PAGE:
Caffeine Case Study

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1. Introduction Caffeine (1, 3, 7-trimethylxantheine) is a xanthine derivative and member of a class of drugs known as methylxanthines (Sutor, 1958). Caffeine is a plant alkaloid and was isolated from plants as a white crystalline substance for the first time in 1820 by Ferdinand Runge. Simillar compound was isolated from tea (Camellia sinensis) in 1827 by Oudry. However, in 1832 Pfaff and Liebig identify caffeine as a purine compound, and IUPAC name 1,3,7-trimethylxanthine was denominated (Mazzafera, 2004). Caffeine is the most widely consumed psychoactive drug in the world (Dews, 1984). It is present in leaves, seeds, and fruits of many plant species of which coffee, tea, guarana, cocoa and yerba mate are the most well known (Ashihara et…show more content…
In coffee plants, leaves which are not fully expanded have high capacity to biosynthesize caffeine (Fujimori and Ashihara, 1994). Caffeine presence in plants has two roles, chemical defence and allelopathic role. Caffeine in fruits, young leaves and flower buds acts to protect soft tissues from predators such as insect larvae and beetles and acts in chemical defence (Frischknecht et al., 1986). Caffeine act as allelopathic agent, when in seed coats it is released into the soil and inhibits the germination of other seeds (Silva et al., 2013; Suzuki and Waller, 1987). Allelopathic property of caffeine has been well utilized in horticulture. Transgenic crops containing caffeine has been produced, which may save labor and agricultural costs and also alleviate the environmental load of pesticides in future (Uefuji et al., 2005). Moreover, repellant effect of caffeine has been reported for snails and slugs (Hollingsworth et al., 2002). Caffeine presence is not only limited to coffee and tea plants, 0.9% of dry weight in citrus flower is of caffeine, which is broken down during production of honey (Kretschmar and Baumann, 1990). In plants, caffeine is synthesized from primary metabolites by de novo synthesis or…show more content…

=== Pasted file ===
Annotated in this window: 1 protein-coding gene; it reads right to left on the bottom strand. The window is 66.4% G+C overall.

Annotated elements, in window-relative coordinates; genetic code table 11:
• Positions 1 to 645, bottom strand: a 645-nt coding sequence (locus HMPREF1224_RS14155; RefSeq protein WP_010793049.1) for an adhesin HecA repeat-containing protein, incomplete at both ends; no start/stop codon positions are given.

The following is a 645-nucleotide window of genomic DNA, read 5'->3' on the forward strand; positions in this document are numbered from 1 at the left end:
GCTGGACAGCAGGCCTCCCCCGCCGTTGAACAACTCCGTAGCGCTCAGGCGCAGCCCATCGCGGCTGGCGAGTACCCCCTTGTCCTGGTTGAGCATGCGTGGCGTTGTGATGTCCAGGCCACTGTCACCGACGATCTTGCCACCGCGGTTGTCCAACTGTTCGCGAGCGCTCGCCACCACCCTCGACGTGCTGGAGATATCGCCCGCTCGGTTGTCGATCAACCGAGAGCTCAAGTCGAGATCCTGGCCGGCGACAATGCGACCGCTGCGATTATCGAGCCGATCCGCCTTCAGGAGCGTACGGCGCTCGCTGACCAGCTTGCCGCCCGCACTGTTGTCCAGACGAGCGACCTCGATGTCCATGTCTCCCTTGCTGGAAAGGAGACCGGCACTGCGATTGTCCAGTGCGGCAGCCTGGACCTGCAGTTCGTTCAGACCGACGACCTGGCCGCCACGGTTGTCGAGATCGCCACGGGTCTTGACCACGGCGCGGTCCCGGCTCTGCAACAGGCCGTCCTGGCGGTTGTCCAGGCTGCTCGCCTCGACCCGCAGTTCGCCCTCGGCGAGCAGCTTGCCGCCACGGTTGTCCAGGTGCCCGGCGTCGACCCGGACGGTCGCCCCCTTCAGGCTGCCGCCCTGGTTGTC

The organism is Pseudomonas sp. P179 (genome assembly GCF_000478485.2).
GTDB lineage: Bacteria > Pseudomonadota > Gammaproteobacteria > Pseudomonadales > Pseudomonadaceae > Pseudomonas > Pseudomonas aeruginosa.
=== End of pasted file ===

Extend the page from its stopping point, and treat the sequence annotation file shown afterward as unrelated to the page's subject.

Degradation of caffeine occurs simultaneously in matured plant parts via N-demethylation to dimethylxanthine (theobromine and theophylline), followed by demethylation to monomethylxanthine and later demethylated to xanthine (Ahihara et al 2008). Methylxanthine derivatives like theophylline, theobromine, paraxanthine, 7 methyl xanthine and uric acid are metabolic products of caffeine (Fig. 1.1). Caffeine is used in many pharmaceutical preparations like apectol, anacin, dristan, vivarin, darvon, excedrin, percodan, soma, synalogos, butabital, norgesic and prolamine (Seegers et al., 1981; Thomas, 2004). Theobromine is used primarily as a diuretic, myocardial stimulant, or vasodilator (Stavric, 1988). 7-Methylxanthine has been shown to improve the quality of sclera collagen, and has been suggested for treatment and/or prevention of axial myopia, glaucoma, and macular degeneration (Trier et al., 1999). Uric acid and methyluric acids are used in obesity reducing pharmaceuticals, skin cosmetics, and anti-dandruff preparations (Madyastha and Sridhar, 1998). Theophylline is used in the treatment of airway diseases (Banner, 1995). 1.1. Advantages of caffeine. Caffeine is widely used for awakening and counteract fatigue induced by the restriction of sleep (Goldstein, 1964). Caffeine reduces risk

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